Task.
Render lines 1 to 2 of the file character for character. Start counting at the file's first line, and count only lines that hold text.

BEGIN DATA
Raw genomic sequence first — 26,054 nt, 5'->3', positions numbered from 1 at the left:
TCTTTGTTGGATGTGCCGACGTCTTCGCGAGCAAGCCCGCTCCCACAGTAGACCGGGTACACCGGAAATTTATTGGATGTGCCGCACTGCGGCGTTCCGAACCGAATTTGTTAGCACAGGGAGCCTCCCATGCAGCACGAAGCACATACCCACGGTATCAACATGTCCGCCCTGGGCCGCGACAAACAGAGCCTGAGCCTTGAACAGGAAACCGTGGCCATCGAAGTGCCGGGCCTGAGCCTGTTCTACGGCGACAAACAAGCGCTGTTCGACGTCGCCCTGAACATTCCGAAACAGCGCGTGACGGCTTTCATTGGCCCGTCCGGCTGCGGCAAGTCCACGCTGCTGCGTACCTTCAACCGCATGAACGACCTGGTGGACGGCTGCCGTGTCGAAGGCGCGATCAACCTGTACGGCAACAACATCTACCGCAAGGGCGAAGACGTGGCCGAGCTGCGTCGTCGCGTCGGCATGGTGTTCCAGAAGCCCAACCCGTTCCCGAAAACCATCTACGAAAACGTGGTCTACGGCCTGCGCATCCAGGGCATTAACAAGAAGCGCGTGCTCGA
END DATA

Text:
Raw genomic sequence first — 26,054 nt, 5'->3', positions numbered from 1 at the left:
TCTTTGTTGGATGTGCCGACGTCTTCGCGAGCAAGCCCGCTCCCACAGTAGACCGGGTACACCGGAAATTTATTGGATGTGCCGCACTGCGGCGTTCCGAACCGAATTTGTTAGCACAGGGAGCCTCCCATGCAGCACGAAGCACATACCCACGGTATCAACATGTCCGCCCTGGGCCGCGACAAACAGAGCCTGAGCCTTGAACAGGAAACCGTGGCCATCGAAGTGCCGGGCCTGAGCCTGTTCTACGGCGACAAACAAGCGCTGTTCGACGTCGCCCTGAACATTCCGAAACAGCGCGTGACGGCTTTCATTGGCCCGTCCGGCTGCGGCAAGTCCACGCTGCTGCGTACCTTCAACCGCATGAACGACCTGGTGGACGGCTGCCGTGTCGAAGGCGCGATCAACCTGTACGGCAACAACATCTACCGCAAGGGCGAAGACGTGGCCGAGCTGCGTCGTCGCGTCGGCATGGTGTTCCAGAAGCCCAACCCGTTCCCGAAAACCATCTACGAAAACGTGGTCTACGGCCTGCGCATCCAGGGCATTAACAAGAAGCGCGTGCTCGA